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Indonesia: former Foreign Minister says relations with Australia should rely on quiet diplomacy rather than public statements.



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LINDA MOTTRAM: Ali Alatas, Indonesia’s long-time former Foreign Minister, has weighed in on the sensitive state of Australia’s relations with his country. Mr Alatas has called on Prime Minister, John Howard, to be more careful about his handling of Indonesia’s concerns about the US-led bombing of Afghanistan. Mr Alatas is in Melbourne today for a speaking engagement and he has accused Australia of continuing to use megaphone diplomacy. Mr Alatas has been speaking to Michelle Fonseca.

 

ALI ALATAS: Both sides should, if possible, refrain from making statements publicly about issues without first consulting each other through quiet diplomacy.

 

MICHELLE FONSECA: You have said Prime Minister John Howard has been overly critical of Indonesia’s stance on the American bombing campaign. Is he out of line to make any commentary on your country’s response?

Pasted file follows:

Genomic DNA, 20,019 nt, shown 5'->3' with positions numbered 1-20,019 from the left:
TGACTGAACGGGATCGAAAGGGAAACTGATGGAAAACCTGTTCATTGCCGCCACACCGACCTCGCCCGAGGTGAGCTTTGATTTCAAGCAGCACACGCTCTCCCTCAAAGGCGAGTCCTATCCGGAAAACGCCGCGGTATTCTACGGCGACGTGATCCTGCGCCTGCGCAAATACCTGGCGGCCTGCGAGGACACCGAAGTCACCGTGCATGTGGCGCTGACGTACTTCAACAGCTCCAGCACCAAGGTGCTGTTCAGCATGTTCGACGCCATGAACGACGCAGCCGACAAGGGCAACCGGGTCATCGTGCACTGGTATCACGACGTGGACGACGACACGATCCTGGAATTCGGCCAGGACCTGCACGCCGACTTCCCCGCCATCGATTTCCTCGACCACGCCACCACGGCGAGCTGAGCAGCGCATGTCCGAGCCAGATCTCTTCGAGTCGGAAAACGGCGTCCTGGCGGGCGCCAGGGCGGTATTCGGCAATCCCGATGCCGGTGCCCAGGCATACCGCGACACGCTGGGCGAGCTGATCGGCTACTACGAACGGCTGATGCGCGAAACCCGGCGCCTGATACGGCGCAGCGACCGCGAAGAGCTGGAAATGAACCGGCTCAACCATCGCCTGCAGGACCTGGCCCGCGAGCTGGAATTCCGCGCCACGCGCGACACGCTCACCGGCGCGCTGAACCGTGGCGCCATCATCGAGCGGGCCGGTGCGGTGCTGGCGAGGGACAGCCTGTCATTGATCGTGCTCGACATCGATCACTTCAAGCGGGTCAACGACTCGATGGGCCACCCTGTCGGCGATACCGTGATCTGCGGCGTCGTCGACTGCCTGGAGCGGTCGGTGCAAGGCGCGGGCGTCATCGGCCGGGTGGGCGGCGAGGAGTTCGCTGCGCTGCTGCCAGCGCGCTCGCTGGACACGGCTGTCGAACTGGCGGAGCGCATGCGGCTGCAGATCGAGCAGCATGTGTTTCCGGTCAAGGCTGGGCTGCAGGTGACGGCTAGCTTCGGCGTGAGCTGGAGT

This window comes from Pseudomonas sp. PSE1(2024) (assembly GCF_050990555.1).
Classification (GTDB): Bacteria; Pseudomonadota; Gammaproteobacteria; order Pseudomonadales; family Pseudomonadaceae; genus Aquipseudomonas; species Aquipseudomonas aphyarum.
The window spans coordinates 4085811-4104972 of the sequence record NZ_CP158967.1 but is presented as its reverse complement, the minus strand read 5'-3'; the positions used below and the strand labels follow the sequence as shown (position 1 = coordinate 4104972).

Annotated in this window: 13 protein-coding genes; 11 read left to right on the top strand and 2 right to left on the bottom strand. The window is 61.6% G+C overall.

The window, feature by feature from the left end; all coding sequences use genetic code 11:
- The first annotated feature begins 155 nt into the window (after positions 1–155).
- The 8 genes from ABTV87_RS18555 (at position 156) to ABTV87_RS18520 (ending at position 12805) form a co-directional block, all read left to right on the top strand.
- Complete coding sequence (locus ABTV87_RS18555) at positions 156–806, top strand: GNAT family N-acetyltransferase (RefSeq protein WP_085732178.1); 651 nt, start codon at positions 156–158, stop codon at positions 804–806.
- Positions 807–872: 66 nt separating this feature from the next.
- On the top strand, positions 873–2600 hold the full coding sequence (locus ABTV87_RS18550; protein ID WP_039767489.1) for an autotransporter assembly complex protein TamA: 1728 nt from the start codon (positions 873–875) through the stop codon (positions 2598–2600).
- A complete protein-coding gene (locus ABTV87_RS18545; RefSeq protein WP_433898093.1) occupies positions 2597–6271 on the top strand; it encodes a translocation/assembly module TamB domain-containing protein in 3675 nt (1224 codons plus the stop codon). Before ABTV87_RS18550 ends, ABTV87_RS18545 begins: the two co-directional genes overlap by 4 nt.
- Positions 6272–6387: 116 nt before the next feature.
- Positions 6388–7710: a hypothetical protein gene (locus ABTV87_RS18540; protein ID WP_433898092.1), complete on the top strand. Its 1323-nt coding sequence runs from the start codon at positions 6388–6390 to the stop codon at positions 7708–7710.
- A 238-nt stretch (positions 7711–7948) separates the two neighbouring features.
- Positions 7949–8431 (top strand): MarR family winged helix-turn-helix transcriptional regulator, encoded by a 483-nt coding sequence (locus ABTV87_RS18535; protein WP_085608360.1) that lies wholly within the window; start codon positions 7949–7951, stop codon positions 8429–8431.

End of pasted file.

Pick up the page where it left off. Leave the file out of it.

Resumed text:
ALI ALATAS: Unfortunately, his remarks seem to be based on a misperception, on a misunderstanding, of what the Indonesian stand really was. There was no back-tracking as to the basic position of Indonesia with regard to international terrorism and our pledge to fight it together with the others. There was a difference of opinion which we conveyed in a friendly way to the Americans with regard to the method of combating terrorism.

 

MICHELLE FONSECA: Relations between the Howard government and Indonesia have hit a low ebb over the past few weeks. Do you believe the relationship is salvageable, and what will it take?

 

ALI ALATAS: I think that there are strong foundations for it to improve again provided that both sides do certain things, avoid other things, and really concentrate on widening the areas of interest, areas of cooperation within our two countries.

 

MICHELLE FONSECA: The Opposition Leader, Kim Beazley, has been emphasising the fact that he thinks only a Labor government could improve dialogue between the two countries. Do you think he’s got it wrong there?

 

ALI ALATAS: I don’t want to enter into this Labor-Liberal debate on the eve of the elections. I am talking in general terms about Australian-Indonesian relations and with Australia—any government. That is the choice of the Australian people.

 

LINDA MOTTRAM: Indonesia’s former Foreign Minister, Ali Alatas.